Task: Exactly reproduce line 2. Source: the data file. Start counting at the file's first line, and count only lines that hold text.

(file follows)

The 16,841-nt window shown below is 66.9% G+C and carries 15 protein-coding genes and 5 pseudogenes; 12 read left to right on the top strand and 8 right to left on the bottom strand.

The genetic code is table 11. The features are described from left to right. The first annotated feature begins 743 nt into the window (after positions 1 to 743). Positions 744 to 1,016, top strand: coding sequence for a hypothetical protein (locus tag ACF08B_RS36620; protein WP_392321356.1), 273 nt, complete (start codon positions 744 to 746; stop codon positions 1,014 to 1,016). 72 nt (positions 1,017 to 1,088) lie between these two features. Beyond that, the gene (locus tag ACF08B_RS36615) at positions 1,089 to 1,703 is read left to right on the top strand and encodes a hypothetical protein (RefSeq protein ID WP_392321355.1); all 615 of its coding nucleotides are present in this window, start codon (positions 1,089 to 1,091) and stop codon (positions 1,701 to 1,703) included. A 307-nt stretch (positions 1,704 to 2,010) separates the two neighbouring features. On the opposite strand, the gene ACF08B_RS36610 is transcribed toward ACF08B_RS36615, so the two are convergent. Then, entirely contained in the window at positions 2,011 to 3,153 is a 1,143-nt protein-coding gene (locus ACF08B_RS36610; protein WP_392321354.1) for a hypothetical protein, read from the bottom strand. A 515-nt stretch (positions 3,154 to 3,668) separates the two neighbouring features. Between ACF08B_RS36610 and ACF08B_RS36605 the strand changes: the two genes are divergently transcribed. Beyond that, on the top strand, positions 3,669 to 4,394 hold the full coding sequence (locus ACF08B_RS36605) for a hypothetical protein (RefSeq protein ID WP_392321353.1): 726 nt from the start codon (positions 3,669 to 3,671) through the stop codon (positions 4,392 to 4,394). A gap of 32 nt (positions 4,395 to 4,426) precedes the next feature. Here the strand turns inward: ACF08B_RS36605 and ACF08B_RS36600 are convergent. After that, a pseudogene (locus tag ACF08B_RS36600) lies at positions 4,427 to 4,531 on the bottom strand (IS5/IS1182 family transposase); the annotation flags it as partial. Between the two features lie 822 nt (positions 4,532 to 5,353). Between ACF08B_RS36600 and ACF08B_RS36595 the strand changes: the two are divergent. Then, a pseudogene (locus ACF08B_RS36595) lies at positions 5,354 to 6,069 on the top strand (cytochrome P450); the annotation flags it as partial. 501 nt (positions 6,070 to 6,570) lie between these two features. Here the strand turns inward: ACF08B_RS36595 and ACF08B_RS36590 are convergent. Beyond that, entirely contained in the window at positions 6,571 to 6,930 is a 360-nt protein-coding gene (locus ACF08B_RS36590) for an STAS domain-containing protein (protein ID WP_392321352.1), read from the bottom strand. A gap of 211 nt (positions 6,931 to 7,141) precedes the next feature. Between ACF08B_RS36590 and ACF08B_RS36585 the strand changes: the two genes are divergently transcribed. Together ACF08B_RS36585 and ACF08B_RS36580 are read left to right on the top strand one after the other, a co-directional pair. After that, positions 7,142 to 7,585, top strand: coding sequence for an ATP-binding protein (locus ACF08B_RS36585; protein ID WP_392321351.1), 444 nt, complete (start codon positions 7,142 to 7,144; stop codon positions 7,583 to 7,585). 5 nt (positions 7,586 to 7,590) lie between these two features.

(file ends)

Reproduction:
The genetic code is table 11. The features are described from left to right. The first annotated feature begins 743 nt into the window (after positions 1 to 743). Positions 744 to 1,016, top strand: coding sequence for a hypothetical protein (locus tag ACF08B_RS36620; protein WP_392321356.1), 273 nt, complete (start codon positions 744 to 746; stop codon positions 1,014 to 1,016). 72 nt (positions 1,017 to 1,088) lie between these two features. Beyond that, the gene (locus tag ACF08B_RS36615) at positions 1,089 to 1,703 is read left to right on the top strand and encodes a hypothetical protein (RefSeq protein ID WP_392321355.1); all 615 of its coding nucleotides are present in this window, start codon (positions 1,089 to 1,091) and stop codon (positions 1,701 to 1,703) included. A 307-nt stretch (positions 1,704 to 2,010) separates the two neighbouring features. On the opposite strand, the gene ACF08B_RS36610 is transcribed toward ACF08B_RS36615, so the two are convergent. Then, entirely contained in the window at positions 2,011 to 3,153 is a 1,143-nt protein-coding gene (locus ACF08B_RS36610; protein WP_392321354.1) for a hypothetical protein, read from the bottom strand. A 515-nt stretch (positions 3,154 to 3,668) separates the two neighbouring features. Between ACF08B_RS36610 and ACF08B_RS36605 the strand changes: the two genes are divergently transcribed. Beyond that, on the top strand, positions 3,669 to 4,394 hold the full coding sequence (locus ACF08B_RS36605) for a hypothetical protein (RefSeq protein ID WP_392321353.1): 726 nt from the start codon (positions 3,669 to 3,671) through the stop codon (positions 4,392 to 4,394). A gap of 32 nt (positions 4,395 to 4,426) precedes the next feature. Here the strand turns inward: ACF08B_RS36605 and ACF08B_RS36600 are convergent. After that, a pseudogene (locus tag ACF08B_RS36600) lies at positions 4,427 to 4,531 on the bottom strand (IS5/IS1182 family transposase); the annotation flags it as partial. Between the two features lie 822 nt (positions 4,532 to 5,353). Between ACF08B_RS36600 and ACF08B_RS36595 the strand changes: the two are divergent. Then, a pseudogene (locus ACF08B_RS36595) lies at positions 5,354 to 6,069 on the top strand (cytochrome P450); the annotation flags it as partial. 501 nt (positions 6,070 to 6,570) lie between these two features. Here the strand turns inward: ACF08B_RS36595 and ACF08B_RS36590 are convergent. Beyond that, entirely contained in the window at positions 6,571 to 6,930 is a 360-nt protein-coding gene (locus ACF08B_RS36590) for an STAS domain-containing protein (protein ID WP_392321352.1), read from the bottom strand. A gap of 211 nt (positions 6,931 to 7,141) precedes the next feature. Between ACF08B_RS36590 and ACF08B_RS36585 the strand changes: the two genes are divergently transcribed. Together ACF08B_RS36585 and ACF08B_RS36580 are read left to right on the top strand one after the other, a co-directional pair. After that, positions 7,142 to 7,585, top strand: coding sequence for an ATP-binding protein (locus ACF08B_RS36585; protein ID WP_392321351.1), 444 nt, complete (start codon positions 7,142 to 7,144; stop codon positions 7,583 to 7,585). 5 nt (positions 7,586 to 7,590) lie between these two features.